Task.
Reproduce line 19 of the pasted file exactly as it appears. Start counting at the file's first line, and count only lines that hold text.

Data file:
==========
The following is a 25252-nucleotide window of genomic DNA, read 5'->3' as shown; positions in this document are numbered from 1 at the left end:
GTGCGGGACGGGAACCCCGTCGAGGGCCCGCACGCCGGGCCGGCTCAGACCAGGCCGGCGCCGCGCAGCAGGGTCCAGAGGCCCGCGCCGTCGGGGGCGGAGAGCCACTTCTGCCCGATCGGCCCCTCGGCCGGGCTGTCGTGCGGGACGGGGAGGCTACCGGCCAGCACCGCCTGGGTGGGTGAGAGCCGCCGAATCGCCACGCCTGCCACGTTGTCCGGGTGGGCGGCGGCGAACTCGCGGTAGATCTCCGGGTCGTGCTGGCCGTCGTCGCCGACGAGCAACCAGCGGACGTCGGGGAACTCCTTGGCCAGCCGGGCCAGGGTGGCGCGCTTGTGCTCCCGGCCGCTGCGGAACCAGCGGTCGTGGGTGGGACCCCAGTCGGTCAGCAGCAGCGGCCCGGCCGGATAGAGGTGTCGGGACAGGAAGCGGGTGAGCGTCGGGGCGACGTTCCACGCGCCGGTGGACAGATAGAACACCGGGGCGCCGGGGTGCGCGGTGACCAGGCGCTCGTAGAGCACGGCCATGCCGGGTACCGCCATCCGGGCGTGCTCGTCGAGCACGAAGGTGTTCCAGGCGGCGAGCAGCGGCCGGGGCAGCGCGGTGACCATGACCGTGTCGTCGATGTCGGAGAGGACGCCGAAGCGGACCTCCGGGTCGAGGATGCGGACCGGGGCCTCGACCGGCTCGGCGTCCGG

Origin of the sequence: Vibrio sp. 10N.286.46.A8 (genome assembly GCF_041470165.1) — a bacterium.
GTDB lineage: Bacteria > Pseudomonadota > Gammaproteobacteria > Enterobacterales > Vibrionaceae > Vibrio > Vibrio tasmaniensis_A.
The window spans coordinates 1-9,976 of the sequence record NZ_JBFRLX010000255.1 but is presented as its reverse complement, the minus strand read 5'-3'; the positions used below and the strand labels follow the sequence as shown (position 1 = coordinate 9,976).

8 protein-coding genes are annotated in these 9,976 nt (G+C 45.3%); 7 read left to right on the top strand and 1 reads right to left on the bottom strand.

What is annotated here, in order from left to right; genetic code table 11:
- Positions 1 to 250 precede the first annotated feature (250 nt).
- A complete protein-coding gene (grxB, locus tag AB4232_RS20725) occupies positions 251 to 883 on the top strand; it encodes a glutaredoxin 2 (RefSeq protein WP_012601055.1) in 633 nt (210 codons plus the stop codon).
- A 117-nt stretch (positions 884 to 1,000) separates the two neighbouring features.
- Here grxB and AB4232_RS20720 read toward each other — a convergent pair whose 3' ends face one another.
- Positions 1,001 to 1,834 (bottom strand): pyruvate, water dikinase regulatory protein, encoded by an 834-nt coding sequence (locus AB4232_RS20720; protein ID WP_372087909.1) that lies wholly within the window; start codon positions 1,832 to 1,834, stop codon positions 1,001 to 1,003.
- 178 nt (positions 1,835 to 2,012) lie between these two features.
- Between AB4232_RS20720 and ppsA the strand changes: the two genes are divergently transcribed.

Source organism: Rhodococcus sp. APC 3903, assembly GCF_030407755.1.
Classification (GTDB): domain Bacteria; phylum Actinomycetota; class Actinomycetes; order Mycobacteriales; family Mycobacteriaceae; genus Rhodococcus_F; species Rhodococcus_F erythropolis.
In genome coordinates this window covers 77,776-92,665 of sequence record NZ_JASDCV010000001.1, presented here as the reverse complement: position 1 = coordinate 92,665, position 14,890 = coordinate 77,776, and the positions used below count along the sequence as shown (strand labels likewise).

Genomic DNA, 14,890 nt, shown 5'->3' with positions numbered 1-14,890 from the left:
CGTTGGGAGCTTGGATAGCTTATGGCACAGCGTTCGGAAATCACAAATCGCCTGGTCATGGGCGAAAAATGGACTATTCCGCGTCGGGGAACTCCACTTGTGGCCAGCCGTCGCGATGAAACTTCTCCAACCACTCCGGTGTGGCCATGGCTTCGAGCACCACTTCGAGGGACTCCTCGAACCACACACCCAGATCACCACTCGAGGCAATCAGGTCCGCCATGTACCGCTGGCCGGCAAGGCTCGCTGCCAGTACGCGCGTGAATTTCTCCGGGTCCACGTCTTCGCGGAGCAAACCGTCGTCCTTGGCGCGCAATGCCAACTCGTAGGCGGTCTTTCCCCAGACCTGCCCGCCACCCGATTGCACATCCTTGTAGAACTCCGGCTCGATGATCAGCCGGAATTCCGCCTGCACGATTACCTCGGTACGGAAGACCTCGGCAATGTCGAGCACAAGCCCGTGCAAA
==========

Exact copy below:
CGTTGGGAGCTTGGATAGCTTATGGCACAGCGTTCGGAAATCACAAATCGCCTGGTCATGGGCGAAAAATGGACTATTCCGCGTCGGGGAACTCCACTTGTGGCCAGCCGTCGCGATGAAACTTCTCCAACCACTCCGGTGTGGCCATGGCTTCGAGCACCACTTCGAGGGACTCCTCGAACCACACACCCAGATCACCACTCGAGGCAATCAGGTCCGCCATGTACCGCTGGCCGGCAAGGCTCGCTGCCAGTACGCGCGTGAATTTCTCCGGGTCCACGTCTTCGCGGAGCAAACCGTCGTCCTTGGCGCGCAATGCCAACTCGTAGGCGGTCTTTCCCCAGACCTGCCCGCCACCCGATTGCACATCCTTGTAGAACTCCGGCTCGATGATCAGCCGGAATTCCGCCTGCACGATTACCTCGGTACGGAAGACCTCGGCAATGTCGAGCACAAGCCCGTGCAAA